On The Up & Up
Today tutor tips make a return after a three-month hiatus.
Phrasal verbs consist of a verb and an accompanying phrase, for instance to catch on to [something] or take a shine to are two phrasal verbs with the preposition to. There are phrasal verbs with get, for instance, get around, get along, get down (and funky), get by. But you can’t deny that a lot of phrasal verbs contain the word up. Below is an e-mail that people have sent me at least three times (original source unknown) in the past two years. A tip of the hat to Beth Gleisten, who sent the message most recently.
There is a two-letter word that perhaps has more meanings than any other two-letter word, and that is 'UP.'
It's easy to understand UP, meaning toward the sky or at the top of the list, but when we awaken in the morning, why do we wake UP ? At a meeting, why does a topic come UP ? Why do we speak UP and why are the officers UP for election and why is it UP to the secretary to write UP a report ?
We call UP our friends. And we use it to brighten UP a room, polish UP the silver, we warm UP the leftovers and clean UP the kitchen. We lock UP the house and some guys fix UP the old car . At other times the little word has real special meaning. People stir UP trouble, line UP for tickets, work UP an appetite, and think UP excuses. To be dressed is one thing, but to be dressed UP is special.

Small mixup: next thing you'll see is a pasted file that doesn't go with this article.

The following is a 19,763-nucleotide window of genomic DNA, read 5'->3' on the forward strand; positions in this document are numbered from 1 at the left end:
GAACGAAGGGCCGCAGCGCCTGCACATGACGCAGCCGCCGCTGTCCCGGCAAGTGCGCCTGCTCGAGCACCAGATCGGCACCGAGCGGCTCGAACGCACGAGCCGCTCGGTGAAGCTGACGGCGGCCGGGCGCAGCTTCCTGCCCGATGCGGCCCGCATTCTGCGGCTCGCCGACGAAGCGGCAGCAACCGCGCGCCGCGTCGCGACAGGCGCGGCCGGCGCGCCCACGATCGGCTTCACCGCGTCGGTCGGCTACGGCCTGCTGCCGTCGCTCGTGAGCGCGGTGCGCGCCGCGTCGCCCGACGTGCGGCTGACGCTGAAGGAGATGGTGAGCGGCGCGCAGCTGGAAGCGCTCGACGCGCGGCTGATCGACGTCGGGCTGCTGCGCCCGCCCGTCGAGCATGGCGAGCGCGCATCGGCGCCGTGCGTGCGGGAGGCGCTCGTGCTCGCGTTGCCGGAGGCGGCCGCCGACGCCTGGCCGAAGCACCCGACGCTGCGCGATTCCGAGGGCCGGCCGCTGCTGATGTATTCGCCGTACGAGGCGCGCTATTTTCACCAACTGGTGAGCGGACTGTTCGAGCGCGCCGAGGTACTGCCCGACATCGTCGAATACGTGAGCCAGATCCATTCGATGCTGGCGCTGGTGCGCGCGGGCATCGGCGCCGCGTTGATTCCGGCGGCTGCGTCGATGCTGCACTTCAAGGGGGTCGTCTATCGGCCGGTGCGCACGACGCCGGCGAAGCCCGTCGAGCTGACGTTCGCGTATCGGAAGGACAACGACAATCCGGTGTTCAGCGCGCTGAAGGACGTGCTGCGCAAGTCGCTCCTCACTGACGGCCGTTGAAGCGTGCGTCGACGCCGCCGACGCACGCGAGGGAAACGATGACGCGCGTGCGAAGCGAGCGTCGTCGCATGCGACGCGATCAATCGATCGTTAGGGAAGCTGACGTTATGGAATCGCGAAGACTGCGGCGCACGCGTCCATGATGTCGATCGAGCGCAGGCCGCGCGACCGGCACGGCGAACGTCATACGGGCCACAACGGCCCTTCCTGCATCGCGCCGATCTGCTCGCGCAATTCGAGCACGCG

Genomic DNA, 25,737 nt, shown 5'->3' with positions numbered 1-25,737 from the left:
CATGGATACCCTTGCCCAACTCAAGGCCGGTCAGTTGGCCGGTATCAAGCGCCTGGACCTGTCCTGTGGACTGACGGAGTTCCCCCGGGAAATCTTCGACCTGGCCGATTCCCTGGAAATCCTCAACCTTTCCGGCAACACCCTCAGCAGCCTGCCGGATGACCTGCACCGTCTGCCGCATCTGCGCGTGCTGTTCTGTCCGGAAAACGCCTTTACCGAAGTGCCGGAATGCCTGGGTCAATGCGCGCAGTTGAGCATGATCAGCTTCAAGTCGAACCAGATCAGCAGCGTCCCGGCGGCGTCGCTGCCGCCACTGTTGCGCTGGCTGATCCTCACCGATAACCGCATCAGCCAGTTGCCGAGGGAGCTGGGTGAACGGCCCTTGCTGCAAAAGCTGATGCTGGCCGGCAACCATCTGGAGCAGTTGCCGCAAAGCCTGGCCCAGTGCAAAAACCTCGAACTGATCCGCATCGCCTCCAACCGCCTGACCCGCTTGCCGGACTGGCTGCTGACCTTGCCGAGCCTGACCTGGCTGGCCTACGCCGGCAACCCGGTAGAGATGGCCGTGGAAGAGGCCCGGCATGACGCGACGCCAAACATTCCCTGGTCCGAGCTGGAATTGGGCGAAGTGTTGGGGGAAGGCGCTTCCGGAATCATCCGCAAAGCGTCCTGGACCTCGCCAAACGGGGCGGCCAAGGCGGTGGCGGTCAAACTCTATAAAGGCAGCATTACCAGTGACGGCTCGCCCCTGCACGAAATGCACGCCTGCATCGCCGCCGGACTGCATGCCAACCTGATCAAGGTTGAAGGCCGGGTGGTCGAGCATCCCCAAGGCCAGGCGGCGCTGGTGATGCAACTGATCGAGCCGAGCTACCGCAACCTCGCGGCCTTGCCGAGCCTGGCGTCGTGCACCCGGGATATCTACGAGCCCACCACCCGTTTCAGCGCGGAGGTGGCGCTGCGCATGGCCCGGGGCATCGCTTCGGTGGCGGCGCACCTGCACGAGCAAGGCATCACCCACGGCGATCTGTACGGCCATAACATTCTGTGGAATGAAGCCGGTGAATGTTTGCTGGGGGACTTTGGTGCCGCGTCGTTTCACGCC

And this UP is confusing: A drain must be opened UP because it is stopped UP . We open UP a store in the morning but we close it UP at night.
We seem to be pretty mixed UP about UP ! To be knowledgeable about the proper uses of UP , look the word UP in the dictionary. In a desk-sized dictionary, it takes UP almost 1/4th of the page and can add UP to about thirty definitions. I f you are UP to it, you might try building UP a list of the many ways UP is used. It will take UP a lot of your time....
Here is a little table I created while trying to figure out some of the rules for using phrasal verbs with UP. You can fill out more UP verbs yourself and see if you can find your own patterns.
To do something completely—to tear, break or “mess” something beyond all repair.
Turn up [volume]
rev up [an engine]
To increase something—volume, revolutions per minute, brightness, cheer. Used as an intensifier.
Straighten up [& fly right]
To become something—wise, straighter, grown, awake
You can find more on phrasal verbs in many popular English language texts, e.g. Betty Schrampfer Azar’s Understanding and Using English Grammar, which is in the LitNet library, and Basic Phrasal Verbs by Richard Spears, which isn’t. You can, however, find lots of information on this and other grammar topics by using the South Central Library System’s on-line catalog, Link Cat. The address is easy to remember: www.linkcat.info. That’s it for this week.